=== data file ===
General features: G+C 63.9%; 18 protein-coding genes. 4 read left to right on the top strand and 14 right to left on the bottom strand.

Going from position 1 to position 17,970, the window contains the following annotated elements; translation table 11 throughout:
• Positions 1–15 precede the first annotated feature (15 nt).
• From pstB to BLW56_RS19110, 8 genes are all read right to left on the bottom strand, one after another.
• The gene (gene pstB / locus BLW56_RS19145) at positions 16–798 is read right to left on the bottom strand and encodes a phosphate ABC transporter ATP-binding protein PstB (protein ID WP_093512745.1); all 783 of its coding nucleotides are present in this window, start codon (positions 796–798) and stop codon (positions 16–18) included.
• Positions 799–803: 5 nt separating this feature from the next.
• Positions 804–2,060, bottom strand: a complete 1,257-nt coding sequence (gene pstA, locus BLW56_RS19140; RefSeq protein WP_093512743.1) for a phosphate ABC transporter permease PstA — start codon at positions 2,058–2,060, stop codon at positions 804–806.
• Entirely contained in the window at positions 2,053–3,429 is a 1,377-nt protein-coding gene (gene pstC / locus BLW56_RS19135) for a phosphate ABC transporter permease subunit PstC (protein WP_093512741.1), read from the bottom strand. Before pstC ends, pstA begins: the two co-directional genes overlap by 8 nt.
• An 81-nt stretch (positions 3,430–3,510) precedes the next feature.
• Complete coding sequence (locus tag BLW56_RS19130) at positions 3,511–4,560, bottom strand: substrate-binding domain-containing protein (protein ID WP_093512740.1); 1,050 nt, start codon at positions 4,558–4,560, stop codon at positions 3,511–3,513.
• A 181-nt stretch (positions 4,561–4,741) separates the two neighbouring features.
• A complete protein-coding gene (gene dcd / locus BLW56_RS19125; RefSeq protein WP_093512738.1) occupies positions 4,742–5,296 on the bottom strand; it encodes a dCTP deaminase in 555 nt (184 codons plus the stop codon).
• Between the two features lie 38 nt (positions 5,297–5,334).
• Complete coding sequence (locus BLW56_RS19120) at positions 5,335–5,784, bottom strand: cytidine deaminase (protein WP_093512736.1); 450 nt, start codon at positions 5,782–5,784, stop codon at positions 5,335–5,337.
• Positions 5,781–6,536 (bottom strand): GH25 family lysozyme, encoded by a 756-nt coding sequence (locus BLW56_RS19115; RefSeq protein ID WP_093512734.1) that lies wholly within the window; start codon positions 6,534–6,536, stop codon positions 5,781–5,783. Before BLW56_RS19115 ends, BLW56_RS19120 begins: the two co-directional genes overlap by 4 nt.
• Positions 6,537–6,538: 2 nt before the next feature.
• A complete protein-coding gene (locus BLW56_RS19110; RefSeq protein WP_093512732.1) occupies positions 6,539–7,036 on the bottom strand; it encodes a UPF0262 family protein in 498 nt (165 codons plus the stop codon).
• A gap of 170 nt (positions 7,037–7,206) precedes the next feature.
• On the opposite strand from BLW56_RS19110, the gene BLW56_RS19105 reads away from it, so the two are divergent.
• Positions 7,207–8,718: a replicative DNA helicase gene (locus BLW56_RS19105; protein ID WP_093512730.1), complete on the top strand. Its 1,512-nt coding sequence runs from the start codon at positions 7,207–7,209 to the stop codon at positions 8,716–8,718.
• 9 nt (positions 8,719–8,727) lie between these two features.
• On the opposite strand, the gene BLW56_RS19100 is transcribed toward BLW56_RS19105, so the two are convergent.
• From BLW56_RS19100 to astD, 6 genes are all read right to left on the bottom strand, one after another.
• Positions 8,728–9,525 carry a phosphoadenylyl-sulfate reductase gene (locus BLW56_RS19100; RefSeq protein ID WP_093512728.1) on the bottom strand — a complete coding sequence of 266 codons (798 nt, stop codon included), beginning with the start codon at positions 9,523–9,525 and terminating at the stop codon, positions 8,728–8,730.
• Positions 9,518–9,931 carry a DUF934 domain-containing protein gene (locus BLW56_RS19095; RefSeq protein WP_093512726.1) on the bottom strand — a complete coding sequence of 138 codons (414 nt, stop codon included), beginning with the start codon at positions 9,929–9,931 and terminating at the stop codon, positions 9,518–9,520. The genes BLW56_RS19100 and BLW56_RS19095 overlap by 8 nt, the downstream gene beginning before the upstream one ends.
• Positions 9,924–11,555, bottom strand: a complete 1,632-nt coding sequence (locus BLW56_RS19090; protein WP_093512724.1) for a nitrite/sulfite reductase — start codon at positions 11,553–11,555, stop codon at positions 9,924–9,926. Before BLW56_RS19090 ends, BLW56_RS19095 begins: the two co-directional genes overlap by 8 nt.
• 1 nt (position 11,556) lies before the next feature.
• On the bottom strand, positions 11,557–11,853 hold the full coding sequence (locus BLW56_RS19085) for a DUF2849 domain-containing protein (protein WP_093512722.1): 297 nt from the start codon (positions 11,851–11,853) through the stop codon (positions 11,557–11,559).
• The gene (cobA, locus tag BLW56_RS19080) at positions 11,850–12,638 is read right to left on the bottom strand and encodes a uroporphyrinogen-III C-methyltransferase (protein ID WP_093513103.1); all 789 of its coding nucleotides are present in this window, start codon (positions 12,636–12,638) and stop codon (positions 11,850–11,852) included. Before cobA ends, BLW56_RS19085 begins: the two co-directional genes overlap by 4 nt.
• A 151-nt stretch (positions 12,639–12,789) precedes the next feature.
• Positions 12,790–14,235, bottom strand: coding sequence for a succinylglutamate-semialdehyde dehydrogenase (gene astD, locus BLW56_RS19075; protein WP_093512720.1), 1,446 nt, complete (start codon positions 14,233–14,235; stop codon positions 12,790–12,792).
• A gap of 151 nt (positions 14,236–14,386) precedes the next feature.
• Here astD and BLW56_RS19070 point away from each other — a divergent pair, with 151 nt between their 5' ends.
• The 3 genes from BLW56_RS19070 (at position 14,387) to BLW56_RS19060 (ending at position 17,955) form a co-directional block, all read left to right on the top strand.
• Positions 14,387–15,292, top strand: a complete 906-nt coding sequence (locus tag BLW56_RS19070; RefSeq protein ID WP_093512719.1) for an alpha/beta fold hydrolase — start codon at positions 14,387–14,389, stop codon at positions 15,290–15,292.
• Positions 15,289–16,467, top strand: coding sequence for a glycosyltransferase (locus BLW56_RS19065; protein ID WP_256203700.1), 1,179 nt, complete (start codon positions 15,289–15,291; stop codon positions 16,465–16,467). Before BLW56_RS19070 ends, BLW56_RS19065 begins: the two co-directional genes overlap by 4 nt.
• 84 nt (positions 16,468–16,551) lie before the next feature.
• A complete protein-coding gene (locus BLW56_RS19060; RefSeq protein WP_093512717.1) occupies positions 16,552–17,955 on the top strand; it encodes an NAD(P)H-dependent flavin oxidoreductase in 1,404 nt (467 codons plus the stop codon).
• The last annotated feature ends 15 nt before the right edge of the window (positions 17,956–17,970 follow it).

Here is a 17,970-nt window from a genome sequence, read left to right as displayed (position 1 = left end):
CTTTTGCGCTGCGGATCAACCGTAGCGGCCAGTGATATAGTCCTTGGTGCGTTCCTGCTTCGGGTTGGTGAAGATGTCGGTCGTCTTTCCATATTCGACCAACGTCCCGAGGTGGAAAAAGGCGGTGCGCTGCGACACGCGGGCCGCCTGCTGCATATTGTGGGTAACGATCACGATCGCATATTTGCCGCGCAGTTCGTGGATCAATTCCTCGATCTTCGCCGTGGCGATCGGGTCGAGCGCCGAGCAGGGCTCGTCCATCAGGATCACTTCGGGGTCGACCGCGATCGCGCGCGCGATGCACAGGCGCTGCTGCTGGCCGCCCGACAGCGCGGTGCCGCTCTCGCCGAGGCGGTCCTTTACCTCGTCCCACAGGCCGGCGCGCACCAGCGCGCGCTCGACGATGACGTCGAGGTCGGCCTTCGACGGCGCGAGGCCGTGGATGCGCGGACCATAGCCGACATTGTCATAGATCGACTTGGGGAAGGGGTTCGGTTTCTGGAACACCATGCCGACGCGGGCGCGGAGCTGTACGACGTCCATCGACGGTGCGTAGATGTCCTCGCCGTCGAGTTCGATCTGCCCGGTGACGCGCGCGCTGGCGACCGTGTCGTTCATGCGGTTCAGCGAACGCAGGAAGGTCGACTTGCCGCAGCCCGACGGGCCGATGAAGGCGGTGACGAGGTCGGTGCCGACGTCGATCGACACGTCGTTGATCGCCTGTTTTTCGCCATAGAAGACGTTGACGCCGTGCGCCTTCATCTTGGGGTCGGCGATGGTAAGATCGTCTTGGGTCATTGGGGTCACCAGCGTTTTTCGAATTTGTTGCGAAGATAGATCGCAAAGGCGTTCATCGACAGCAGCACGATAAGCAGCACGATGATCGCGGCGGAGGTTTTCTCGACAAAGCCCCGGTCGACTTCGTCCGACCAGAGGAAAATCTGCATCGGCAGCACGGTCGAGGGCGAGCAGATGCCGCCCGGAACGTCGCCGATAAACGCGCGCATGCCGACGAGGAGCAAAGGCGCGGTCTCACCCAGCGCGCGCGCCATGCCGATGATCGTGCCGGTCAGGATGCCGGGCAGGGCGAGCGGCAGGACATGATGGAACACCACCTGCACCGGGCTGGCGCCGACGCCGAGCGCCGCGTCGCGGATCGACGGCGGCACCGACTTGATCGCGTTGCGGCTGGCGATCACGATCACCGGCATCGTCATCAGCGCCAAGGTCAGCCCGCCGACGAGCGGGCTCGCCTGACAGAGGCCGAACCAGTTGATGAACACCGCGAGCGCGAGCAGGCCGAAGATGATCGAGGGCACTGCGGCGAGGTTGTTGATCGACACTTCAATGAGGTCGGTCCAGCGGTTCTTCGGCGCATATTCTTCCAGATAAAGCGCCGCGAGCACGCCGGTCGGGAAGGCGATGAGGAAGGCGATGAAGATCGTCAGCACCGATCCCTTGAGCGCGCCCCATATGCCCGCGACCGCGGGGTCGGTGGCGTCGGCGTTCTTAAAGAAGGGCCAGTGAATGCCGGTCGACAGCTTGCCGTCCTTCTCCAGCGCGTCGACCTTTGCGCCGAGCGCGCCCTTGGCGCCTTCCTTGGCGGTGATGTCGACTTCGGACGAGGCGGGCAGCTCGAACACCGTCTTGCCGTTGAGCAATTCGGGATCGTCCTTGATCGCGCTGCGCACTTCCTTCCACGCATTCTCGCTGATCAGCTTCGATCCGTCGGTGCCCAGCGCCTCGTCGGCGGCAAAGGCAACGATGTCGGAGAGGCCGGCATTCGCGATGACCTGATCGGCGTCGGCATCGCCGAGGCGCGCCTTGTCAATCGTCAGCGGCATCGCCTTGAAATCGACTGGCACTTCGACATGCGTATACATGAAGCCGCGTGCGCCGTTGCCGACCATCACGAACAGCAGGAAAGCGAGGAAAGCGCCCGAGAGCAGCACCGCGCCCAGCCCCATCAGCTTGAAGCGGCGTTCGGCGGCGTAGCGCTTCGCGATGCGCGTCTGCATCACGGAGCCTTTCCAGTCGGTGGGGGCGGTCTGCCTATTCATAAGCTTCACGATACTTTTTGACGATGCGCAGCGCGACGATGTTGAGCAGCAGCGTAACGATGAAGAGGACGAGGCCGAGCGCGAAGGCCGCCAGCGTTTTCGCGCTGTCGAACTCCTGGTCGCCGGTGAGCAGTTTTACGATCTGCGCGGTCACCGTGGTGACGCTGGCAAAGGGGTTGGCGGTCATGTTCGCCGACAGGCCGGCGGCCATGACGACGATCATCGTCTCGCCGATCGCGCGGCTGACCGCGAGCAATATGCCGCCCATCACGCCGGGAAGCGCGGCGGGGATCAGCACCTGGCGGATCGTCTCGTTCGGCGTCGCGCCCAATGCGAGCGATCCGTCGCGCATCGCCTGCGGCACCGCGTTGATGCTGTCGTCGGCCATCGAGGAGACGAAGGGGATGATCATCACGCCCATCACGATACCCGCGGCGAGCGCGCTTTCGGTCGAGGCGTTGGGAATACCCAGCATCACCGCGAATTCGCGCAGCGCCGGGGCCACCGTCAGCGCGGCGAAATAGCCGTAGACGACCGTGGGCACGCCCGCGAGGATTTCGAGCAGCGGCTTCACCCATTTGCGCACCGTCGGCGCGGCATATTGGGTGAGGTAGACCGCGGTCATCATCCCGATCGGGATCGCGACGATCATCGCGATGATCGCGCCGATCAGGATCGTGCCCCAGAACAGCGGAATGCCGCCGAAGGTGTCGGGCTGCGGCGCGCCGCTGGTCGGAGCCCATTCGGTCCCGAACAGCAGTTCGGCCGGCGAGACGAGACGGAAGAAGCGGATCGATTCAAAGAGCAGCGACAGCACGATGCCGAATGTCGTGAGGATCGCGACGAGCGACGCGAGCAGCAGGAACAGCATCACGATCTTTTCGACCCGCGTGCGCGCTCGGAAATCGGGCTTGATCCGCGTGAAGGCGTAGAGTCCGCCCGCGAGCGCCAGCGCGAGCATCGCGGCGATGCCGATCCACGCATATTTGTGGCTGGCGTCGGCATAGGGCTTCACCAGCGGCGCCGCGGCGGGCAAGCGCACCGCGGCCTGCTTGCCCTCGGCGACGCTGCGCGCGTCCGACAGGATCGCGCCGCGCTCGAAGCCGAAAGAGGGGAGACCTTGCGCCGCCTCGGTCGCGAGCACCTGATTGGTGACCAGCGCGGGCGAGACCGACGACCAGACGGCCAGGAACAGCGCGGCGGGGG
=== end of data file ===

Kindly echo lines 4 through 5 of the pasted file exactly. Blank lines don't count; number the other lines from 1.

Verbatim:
• From pstB to BLW56_RS19110, 8 genes are all read right to left on the bottom strand, one after another.
• The gene (gene pstB / locus BLW56_RS19145) at positions 16–798 is read right to left on the bottom strand and encodes a phosphate ABC transporter ATP-binding protein PstB (protein ID WP_093512745.1); all 783 of its coding nucleotides are present in this window, start codon (positions 796–798) and stop codon (positions 16–18) included.